The drag marks were made by burrs on the inside of the frame, and I removed the burrs with a bit of judicious stoning. I used a medium India stone and was extremely careful to avoid contact with the bosses, or raised shelves, around the hammer and trigger pivot pins. Never remove these bosses as they help to prevent contact between the sides of the trigger and hammer and the inside of the frame. Once the burrs were removed, I carefully and thoroughly hosed out the inside of the frame with Tipton Insta-Clean available from MidwayUSA. You absolutely must remove any and all traces of grit left by the stone. If you don't, it will cause trouble.
I installed the hammer and then the trigger to check movement back and forth and side to side. I found that even with the burrs removed I still had a problem. The hammer and trigger would shift from side to side on the pivot pins.
Fortunately, Power Custom also has a solution to this problem! The solution is tiny stainless-steel washers that are only .002 inch thick (that's two-thousandths of an inch). These washers are placed over the pivot pins on either side of the hammer and trigger until there is no side-to-side movement. You have to be careful that you don't use so many that they compress on the trigger and hammer when the sideplate is installed.
Step 2: Check The Cylinder Stop
With the trigger and hammer taken care of, I returned to the problem of the cylinder. I checked the fit of the cylinder stop in each of the stop notches in the cylinder. The Power Custom oversize cylinder stop was a nice snug fit with no side-to-side slop. I also checked the fit of the new cylinder stop in the frame slot. Again, there was much less side-to-side movement than with the old cylinder stop.
Before installing the cylinder stop I used an India stone to carefully break the sharp edges of the locking tab. This would help to prevent any possibility of the top of the tab scratching the surface of the cylinder. Just one or two strokes with the stone was all that was necessary. Some folks go so far as to polish the top of the tab, but this new part was incredibly smooth right out of the package.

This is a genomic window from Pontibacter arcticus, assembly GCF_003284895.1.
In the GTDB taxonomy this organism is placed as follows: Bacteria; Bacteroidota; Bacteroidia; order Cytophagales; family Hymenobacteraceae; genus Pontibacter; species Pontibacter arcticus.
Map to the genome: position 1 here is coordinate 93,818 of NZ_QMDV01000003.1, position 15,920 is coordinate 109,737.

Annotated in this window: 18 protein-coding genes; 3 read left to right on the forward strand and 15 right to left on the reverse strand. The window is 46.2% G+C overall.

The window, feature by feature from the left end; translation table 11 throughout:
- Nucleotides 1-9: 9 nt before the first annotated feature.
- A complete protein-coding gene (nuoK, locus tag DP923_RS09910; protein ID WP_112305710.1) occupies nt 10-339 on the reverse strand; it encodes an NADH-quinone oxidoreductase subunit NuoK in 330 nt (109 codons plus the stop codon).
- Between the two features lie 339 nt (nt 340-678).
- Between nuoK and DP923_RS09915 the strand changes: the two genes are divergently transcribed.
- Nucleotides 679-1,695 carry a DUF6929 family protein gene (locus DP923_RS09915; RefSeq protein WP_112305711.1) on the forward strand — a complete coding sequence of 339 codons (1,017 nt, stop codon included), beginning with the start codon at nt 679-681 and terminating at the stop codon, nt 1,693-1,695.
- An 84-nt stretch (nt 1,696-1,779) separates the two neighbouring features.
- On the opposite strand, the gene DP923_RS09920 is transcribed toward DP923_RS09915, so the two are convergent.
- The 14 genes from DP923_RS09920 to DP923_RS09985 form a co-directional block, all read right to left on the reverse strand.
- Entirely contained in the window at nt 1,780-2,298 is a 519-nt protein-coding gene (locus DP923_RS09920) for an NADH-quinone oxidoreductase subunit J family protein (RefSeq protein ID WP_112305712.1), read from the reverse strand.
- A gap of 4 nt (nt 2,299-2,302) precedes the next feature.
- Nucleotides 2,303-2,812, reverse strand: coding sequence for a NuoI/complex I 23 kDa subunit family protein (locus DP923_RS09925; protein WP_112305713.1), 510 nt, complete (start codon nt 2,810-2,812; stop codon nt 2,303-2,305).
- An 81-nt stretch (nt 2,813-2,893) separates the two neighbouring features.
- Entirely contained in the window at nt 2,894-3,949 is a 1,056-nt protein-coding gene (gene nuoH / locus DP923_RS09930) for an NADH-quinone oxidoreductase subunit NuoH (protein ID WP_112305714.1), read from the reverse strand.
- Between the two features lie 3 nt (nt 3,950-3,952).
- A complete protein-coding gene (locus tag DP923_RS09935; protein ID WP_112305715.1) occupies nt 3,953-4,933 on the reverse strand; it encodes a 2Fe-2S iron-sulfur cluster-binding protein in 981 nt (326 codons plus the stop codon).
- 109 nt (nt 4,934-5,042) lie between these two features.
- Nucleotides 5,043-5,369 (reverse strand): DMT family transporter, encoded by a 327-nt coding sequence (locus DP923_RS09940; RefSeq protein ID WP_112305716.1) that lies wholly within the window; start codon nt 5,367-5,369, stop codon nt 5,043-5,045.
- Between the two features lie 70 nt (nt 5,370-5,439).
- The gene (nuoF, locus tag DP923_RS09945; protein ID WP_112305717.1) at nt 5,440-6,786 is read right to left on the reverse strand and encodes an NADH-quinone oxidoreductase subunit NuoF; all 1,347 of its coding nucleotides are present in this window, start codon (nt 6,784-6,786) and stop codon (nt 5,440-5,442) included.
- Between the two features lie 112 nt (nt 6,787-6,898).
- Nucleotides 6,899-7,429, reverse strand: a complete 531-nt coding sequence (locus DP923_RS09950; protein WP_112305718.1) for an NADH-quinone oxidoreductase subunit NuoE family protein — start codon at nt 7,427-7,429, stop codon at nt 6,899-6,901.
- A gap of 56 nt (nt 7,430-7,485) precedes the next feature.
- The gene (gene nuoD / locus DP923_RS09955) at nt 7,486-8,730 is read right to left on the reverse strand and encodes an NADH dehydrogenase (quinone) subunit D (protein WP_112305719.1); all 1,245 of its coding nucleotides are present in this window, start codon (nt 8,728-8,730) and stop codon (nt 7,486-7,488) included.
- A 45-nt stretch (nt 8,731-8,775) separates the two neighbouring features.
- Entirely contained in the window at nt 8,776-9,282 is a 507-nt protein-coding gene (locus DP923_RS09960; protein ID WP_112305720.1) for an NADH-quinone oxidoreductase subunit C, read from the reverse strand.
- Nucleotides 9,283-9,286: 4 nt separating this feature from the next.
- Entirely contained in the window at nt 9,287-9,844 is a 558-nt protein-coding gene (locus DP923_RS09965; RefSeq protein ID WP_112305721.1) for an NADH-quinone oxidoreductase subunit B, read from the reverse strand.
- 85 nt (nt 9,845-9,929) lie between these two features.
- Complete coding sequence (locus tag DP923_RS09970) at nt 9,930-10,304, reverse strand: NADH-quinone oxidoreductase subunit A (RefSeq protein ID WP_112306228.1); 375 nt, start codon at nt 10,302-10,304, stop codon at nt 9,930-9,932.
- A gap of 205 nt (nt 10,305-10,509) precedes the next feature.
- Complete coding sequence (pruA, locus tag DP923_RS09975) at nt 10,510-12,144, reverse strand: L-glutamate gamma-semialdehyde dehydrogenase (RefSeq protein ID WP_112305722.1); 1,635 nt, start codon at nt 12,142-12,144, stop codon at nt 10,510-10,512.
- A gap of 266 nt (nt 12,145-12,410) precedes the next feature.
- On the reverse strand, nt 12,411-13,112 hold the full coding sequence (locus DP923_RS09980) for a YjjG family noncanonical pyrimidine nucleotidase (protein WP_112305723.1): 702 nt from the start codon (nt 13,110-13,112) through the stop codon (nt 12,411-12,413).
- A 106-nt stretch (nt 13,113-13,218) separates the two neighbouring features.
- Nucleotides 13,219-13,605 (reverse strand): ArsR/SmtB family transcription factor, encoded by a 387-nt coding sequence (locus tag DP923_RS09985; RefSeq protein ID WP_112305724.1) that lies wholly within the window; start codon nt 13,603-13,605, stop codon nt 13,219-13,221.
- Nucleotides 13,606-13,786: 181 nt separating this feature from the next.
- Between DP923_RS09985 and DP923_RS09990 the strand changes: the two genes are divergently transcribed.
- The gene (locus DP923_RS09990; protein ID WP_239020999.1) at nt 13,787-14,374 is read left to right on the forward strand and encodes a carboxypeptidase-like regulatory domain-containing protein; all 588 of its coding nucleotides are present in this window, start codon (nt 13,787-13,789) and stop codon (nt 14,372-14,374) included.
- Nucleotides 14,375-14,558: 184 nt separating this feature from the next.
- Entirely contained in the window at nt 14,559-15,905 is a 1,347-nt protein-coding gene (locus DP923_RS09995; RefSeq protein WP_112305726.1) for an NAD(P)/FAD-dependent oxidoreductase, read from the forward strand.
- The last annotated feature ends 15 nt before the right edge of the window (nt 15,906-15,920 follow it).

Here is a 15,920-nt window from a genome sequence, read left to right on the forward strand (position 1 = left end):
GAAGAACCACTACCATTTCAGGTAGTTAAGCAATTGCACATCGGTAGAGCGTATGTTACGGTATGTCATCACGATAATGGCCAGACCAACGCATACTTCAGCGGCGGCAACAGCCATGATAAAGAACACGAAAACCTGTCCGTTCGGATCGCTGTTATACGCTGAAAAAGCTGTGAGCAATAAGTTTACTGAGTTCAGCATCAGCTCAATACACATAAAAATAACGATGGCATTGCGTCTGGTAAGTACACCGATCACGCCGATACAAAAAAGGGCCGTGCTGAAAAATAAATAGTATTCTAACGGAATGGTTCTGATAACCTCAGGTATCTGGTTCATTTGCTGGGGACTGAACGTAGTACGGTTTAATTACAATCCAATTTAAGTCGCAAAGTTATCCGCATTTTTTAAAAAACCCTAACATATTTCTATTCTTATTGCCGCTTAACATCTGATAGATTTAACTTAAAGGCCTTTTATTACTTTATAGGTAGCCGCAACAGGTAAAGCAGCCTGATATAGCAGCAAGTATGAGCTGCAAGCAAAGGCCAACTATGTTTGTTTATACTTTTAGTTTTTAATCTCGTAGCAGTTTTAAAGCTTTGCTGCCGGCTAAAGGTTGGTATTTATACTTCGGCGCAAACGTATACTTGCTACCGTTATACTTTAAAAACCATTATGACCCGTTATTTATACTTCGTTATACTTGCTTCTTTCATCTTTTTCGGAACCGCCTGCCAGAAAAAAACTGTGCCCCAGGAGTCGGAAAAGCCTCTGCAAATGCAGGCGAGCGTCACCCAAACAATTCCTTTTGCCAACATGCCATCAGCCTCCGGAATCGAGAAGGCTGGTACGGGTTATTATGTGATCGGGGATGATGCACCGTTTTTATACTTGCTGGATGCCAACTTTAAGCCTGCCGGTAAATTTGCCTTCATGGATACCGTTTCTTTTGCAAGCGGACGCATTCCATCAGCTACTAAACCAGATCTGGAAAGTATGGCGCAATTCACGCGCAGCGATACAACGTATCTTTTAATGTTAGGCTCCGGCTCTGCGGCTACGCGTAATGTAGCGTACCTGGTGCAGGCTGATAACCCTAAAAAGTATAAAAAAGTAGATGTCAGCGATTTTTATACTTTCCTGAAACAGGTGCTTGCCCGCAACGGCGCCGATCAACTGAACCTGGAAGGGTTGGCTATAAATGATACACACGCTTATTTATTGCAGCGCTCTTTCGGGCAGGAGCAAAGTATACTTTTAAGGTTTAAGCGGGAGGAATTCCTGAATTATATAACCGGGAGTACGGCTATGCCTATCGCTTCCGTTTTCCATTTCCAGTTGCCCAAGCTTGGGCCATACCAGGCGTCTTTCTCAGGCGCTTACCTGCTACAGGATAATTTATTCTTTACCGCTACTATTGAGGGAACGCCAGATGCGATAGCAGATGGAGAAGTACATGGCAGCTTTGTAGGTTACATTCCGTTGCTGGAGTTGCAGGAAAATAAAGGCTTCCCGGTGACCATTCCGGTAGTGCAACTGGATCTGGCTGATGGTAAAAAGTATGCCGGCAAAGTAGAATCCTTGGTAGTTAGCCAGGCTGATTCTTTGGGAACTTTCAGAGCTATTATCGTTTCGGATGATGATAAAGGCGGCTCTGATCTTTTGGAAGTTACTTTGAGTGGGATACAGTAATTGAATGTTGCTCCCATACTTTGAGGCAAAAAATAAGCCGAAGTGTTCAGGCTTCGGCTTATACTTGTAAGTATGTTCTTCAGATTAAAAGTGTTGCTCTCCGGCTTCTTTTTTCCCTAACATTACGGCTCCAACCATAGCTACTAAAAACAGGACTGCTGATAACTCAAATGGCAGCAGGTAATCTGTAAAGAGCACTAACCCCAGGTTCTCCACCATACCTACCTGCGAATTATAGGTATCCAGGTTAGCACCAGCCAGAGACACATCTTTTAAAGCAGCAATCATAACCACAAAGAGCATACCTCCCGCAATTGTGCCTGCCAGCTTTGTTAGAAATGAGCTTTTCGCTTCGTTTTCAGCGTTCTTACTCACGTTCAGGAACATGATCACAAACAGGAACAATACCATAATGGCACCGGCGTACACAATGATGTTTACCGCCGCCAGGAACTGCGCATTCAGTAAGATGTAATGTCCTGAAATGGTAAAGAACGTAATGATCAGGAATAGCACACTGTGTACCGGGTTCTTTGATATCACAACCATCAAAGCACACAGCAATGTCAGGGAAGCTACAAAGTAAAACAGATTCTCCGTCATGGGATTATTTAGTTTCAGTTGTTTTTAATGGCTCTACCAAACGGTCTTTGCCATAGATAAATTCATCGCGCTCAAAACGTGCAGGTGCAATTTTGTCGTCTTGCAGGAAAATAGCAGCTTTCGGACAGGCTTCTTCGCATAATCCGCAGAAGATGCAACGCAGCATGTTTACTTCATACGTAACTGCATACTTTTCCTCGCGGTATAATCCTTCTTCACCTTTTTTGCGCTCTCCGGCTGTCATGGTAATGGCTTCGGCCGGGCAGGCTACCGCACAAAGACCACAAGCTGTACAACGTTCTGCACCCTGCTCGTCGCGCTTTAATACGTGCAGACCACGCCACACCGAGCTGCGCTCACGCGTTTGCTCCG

An important aspect of a DA revolver's mechanism is the relation between the trigger and the cylinder stop. 1) Trigger At Rest In Forward Position 2) Trigger Pivots Down, Pulls Cylinder Stop Down, And Disengages Cylinder Stop Tab From Cylinder 3) Trigger Disengages From Cylinder Stop, And Cylinder Stop Is Pushed Back Up 4) Trigger Continues To Move Back, Cylinder Rotates, And Cylinder Slot Aligns With Cylinder Stop Tab
Step 3: Reassemble The Revolver
The revolver was reassembled with the new stainless-steel washers and the new oversize cylinder stop. I left the sideplate off so I could check the fit and function of the new cylinder stop. The revolver was carefully cycled, and the function and movement of the cylinder stop were observed.
The timing of the cylinder stop is critical, and this is controlled by the forward portion of the trigger. As the trigger is squeezed, a projection on the front of the trigger engages a shelf on the rear of the cylinder stop and pulls the tab of the cylinder stop down and out of the locking notch in the cylinder. The cylinder is then allowed to begin to rotate. As the trigger continues to move it disengages from the cylinder stop. At this point a spring pushes the tab of the cylinder stop up against the cylinder so it can drop once again into the next locking notch.
Very little fitting was required, which is a tribute to the outstanding product from Power Custom! The cylinder now locks up with virtually no side-to-side movement.
With just a simple oversize cylinder stop and a few stainless-steel shims, this nice old Model 18 was ready for more shooting.
In fact, I'd go so far as to say that it is probably better now than it was when it was brand new and right out of the box. So the next time you run across a well-used old Smith & Wesson double-action revolver, keep in mind there might be a lot of life left in that old girl!
By the way, for detailed instructions on the fitting of the cylinder stop I strongly recommend The Smith and Wesson Revolver, A Shop Manual by Jerry Kuhnhausen. It's an outstanding book and available from most gunsmith supply houses.
Until next time, good luck and good gunsmithing!